Mexico: Cartel Boy Assassin Is Repatriated to Birth-Nation America
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A big story in San Antonio is that a US-born Mexican cartel hit-kid has been deported from a Mexico prison to live in that city. Arrested when he was 14, little Edgar Jimenez Lugo is now 17 and has served his paltry three-year sentence in permissive Mexico for murdering at least four.

What could possibly go wrong? After all, a 2010 headline observed, “Mexico: U.S. teen specialized in beheadings.”

Legally, Lugo has paid his debt to (Mexican) society, but what about the safety of American citizens in Texas? Will his address and current mug shot be available for concerned citizens?

News stories make it sound like the authorities are stuck with a challenging program of rehabilitation. Apparently he will go to a residential care facility and has family in San Antonio. But what are the chances of rehabilitation being successful beyond slim to none? Job skills: throat slitting and drug dealing.

Below, slasher kid Edgar Jimenez Lugo was arrested in Cuernavaca in 2010.

The good news for Lugo is that he will likely feel right at home in San Antonio. The Census reports that the city is 63.2 percent Hispanic as of 2010 and 46.1 percent speak a language other than English at home — hmm, what language might that be?

As usual, the Daily Mail has the gritty, non-PC details that inquiring minds want to know:

Teenage drug cartel hit man, who BEHEADED four victims, on his way home to US after serving 3 years in jail, Daily Mail, November 26, 2013

A 17-year-old U.S. citizen and known hit man for a Mexican drug cartel has finished his three-year, juvenile-offender term for homicide, kidnapping, drug and weapons possession and returned to the United States.

The interior secretary of southern Morelos state, Jorge Messeguer, said Edgar Jimenez Lugo had been released today – though he added it wasn’t clear if the teen had been rehabilitated.

‘Being able to say whether he’s been rehabilitated, that would be risky. I wouldn’t really dare say that, because obviously the crimes he committed were so severe,’ Messeguer said.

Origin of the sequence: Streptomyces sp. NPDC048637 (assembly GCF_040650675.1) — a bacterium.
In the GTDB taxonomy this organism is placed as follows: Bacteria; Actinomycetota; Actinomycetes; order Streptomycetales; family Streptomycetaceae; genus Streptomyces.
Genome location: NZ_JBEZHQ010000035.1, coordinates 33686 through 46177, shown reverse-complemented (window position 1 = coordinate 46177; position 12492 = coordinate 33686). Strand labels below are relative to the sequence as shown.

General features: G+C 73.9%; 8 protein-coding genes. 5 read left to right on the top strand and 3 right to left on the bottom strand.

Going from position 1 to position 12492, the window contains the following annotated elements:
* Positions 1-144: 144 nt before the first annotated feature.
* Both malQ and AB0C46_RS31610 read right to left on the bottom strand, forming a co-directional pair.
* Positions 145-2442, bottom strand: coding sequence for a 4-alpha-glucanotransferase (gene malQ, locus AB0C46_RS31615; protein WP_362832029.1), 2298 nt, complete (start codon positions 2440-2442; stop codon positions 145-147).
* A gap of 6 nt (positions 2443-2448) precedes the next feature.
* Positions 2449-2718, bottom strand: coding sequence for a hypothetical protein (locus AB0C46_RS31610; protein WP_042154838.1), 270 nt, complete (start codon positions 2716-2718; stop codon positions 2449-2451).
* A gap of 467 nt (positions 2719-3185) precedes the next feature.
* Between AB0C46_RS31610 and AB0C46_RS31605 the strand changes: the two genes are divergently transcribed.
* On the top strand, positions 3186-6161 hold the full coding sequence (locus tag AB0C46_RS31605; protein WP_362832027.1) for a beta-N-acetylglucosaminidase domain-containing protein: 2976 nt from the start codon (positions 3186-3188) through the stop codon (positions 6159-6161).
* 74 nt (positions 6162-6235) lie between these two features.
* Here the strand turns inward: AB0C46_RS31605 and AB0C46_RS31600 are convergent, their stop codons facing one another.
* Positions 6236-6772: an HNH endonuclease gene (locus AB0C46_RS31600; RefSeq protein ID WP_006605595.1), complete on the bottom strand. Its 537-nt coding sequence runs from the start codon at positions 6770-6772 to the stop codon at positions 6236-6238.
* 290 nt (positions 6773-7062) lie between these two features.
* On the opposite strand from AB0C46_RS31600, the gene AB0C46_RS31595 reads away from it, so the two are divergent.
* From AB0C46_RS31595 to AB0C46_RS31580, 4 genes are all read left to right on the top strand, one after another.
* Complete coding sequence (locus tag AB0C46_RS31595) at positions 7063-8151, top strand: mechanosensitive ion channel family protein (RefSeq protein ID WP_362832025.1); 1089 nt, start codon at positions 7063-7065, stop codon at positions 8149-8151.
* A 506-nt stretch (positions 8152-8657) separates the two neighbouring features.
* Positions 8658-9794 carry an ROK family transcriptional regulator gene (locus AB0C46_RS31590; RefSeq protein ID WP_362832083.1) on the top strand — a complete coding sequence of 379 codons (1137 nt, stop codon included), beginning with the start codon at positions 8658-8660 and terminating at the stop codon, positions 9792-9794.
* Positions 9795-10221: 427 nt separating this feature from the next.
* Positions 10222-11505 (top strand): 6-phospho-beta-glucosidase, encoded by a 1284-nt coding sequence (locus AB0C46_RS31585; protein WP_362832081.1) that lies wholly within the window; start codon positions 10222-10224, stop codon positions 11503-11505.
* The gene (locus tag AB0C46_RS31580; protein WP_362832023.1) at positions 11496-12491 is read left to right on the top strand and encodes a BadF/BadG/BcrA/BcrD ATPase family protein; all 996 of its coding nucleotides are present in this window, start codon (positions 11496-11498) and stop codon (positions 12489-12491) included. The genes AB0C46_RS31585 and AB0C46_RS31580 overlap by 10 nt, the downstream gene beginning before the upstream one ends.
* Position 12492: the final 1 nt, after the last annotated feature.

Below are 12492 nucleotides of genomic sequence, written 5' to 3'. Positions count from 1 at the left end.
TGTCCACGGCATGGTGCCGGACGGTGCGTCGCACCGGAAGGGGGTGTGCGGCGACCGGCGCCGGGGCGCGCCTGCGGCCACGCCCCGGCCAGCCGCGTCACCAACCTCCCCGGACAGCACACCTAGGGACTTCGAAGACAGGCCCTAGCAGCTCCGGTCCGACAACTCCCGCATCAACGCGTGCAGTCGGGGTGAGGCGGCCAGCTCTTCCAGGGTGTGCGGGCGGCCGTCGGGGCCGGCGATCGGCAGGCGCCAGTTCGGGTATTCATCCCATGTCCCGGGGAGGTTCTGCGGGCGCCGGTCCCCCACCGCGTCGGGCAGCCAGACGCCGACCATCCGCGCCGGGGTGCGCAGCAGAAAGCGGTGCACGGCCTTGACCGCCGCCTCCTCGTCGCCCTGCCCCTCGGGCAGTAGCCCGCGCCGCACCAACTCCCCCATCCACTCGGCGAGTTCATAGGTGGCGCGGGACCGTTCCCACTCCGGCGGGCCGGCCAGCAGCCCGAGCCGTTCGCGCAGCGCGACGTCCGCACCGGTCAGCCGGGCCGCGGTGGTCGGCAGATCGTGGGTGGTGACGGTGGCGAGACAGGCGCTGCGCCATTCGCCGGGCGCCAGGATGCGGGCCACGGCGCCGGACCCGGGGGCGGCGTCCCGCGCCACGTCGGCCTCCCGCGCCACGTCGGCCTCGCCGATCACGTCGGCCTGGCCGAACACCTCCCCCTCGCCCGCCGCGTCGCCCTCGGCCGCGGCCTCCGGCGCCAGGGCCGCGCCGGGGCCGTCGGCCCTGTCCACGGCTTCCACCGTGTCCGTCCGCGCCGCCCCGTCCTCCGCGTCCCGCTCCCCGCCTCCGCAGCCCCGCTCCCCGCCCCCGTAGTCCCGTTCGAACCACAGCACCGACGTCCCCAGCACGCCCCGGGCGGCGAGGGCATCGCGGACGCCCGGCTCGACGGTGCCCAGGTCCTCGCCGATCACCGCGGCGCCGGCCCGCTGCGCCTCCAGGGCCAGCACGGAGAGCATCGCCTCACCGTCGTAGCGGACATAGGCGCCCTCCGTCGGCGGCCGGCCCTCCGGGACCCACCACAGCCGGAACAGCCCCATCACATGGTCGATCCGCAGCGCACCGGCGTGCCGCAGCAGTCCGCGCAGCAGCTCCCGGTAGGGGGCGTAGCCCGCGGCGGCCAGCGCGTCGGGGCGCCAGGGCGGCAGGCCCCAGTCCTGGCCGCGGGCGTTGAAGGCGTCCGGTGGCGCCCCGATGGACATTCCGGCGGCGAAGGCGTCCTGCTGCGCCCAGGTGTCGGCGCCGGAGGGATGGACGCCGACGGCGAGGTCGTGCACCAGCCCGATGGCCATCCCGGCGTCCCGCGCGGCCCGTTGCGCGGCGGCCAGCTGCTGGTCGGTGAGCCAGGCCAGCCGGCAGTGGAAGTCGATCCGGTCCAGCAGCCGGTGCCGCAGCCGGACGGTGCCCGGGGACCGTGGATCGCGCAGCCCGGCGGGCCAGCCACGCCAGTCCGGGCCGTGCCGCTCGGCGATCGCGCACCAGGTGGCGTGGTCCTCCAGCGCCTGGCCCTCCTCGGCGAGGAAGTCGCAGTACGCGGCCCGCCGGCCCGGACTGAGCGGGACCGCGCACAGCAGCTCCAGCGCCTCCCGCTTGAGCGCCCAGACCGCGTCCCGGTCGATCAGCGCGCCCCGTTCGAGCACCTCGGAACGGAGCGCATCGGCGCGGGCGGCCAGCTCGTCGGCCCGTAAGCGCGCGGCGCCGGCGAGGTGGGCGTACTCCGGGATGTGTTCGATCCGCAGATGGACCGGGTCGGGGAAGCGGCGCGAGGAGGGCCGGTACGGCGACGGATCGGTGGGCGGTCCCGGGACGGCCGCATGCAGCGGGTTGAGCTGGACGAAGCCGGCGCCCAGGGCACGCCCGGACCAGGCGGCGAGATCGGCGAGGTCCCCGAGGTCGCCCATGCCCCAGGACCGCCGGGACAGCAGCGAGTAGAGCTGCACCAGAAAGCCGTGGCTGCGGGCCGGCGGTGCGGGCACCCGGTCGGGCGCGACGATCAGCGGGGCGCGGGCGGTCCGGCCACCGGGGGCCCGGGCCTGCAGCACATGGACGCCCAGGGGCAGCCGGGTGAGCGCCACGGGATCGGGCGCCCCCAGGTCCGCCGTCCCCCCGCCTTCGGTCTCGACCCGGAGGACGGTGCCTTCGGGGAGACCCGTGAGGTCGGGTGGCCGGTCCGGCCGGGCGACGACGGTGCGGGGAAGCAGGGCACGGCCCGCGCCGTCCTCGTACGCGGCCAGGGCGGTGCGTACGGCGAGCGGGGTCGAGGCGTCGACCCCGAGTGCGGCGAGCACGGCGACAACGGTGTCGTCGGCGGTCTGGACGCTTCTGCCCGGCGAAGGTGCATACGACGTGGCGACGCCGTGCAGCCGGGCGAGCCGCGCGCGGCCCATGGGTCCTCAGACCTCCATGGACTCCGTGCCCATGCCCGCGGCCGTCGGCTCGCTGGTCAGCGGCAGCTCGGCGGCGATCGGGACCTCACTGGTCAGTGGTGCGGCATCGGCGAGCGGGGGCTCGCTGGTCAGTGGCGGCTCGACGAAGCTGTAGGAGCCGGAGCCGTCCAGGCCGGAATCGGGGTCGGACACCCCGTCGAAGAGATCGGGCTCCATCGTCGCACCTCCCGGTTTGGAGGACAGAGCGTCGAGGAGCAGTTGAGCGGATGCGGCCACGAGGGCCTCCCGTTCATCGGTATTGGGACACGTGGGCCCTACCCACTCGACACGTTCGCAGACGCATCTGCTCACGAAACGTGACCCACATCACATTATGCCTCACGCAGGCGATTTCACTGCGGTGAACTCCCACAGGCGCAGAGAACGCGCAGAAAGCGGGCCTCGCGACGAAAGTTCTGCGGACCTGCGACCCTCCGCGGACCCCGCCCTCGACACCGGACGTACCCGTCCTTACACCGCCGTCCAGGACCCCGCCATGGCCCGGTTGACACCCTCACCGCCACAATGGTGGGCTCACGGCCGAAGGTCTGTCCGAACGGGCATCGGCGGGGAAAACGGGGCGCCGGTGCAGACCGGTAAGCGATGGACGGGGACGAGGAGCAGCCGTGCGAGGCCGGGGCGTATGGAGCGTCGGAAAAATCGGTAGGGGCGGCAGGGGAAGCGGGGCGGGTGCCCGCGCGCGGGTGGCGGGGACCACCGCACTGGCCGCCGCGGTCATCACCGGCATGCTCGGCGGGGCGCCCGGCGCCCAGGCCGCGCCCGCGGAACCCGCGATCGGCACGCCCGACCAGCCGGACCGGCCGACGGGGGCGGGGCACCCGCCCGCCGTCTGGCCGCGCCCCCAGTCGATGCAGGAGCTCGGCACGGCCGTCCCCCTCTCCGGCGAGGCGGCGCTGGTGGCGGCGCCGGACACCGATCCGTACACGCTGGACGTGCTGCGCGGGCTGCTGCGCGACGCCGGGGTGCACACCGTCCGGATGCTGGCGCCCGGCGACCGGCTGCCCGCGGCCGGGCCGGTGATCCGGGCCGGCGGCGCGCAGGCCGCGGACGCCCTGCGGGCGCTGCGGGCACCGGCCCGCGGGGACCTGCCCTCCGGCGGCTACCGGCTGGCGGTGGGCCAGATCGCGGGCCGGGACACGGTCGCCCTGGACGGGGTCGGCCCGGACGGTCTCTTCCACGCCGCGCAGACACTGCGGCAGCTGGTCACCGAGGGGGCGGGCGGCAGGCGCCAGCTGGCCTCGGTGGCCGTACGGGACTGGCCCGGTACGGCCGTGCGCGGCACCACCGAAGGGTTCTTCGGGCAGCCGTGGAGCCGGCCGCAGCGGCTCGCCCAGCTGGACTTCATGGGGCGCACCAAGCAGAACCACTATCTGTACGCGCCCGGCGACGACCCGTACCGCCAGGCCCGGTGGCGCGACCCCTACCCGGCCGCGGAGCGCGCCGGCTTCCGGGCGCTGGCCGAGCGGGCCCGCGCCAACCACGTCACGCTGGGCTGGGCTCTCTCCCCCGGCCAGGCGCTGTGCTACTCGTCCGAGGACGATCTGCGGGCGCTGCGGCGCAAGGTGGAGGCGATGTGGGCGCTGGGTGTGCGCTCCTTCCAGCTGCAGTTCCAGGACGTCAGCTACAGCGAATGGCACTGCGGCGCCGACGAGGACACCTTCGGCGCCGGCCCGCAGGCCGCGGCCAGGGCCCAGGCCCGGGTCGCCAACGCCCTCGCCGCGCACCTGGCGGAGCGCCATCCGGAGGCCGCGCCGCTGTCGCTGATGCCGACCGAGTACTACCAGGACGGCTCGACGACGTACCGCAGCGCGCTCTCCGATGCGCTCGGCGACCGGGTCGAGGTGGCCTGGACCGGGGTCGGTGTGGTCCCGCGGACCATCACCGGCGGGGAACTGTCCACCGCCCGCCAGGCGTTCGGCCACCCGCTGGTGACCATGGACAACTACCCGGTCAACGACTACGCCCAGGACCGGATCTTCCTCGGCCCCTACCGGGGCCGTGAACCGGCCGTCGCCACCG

He said Jimenez flew to San Antonio, Texas on Tuesday where he does not face any charges under U.S. law and is considered a free man.

The U.S. Embassy said it would not publicly discuss the case due to privacy considerations.

The teenager is believed to have family in Texas and apparently will go to a residential support facility there.

The embassy said in a statement that it was ‘closely coordinating with our Mexican counterparts and appropriate authorities in the United States’ regarding the release.

In 2011, at age 14, Jimenez confessed to killing four young men whose beheaded bodies were found suspended from a bridge.

He was born in San Diego, California, but was raised in Mexico by his grandmother.

Authorities quoted Jimenez as saying he had been forcibly recruited by drug traffickers when he was 11 and confessing to working for the South Pacific drug cartel, led by reputed drug lord Hector Beltran Leyva.

Jimenez was trying to return to the United States when he was caught in 2010.

He and a sister were arrested in Morelos, south of Mexico City, as they tried to board a plane to Tijuana, where they planned to cross the border and reunite with their mother in San Diego.

When he was handed over to federal prosecutors, the boy calmly said in front of cameras that he participated in four killings while drugged and under threat. The bodies were found in the tourist city of Cuernavaca, which is in Morelos.

Jimenez served his three-year sentence, the maximum for juveniles, at a juvenile detention center in Morelos.

The states was formerly controlled by the Beltran Leyva gang, which broke up after alleged leader Arturo Beltran Leyva died in a shootout with Mexican marines in 2009.

Edgar was 14 in August 2010 when he killed the young men — a student, a cook at a university, a gas station attendant and a small-business owner.

Lugo, nicknamed ‘El Ponchis,’ received a three-year term, which was the maximum allowed under law, after he admitted to beheading the four victims in central Mexico.

At the time of his arrest, he told reporters: ‘I participated in four executions, but I did it drugged and under threat that if I didn’t, they would kill me.’

Lugo became notorious due to his age and online videos that discussed him. There was also a YouTube video of him beating a man with a two-by-four while the man was hanging from the ceiling.

Edgar was convicted in juvenile court in July 2011 of homicide and organized crime charges, and sentenced to three years in custody, the maximum allowed.

Once freed, Edgar will face no clear legal obstacles to crossing into the United States.

‘He can come live here when he turns 18 (in May) without any supervision. The U.S. can’t do anything, and Mexico cannot do anything,’ she said. ‘He wasn’t charged with conspiracy in the U.S.’ said Guadalupe Valencia, a San Diego criminal defense attorney.

Lugo was arrested at a Mexican airport when he and a sister were trying to flee authorities and fly to their mother in San Diego, the outlet reported.

Yolanda Lugo Jimenez was then arrested a few days later on immigration violations and deported in April, the outlet reported noting her whereabouts are now unclear.

Because of his criminal background, his family in Mexico fears his return could also put them at risk.

In recent weeks, his case and pending release has received intense media attention locally.

A book bearing Edgar’s image on the cover was released last month. It included his former street address.

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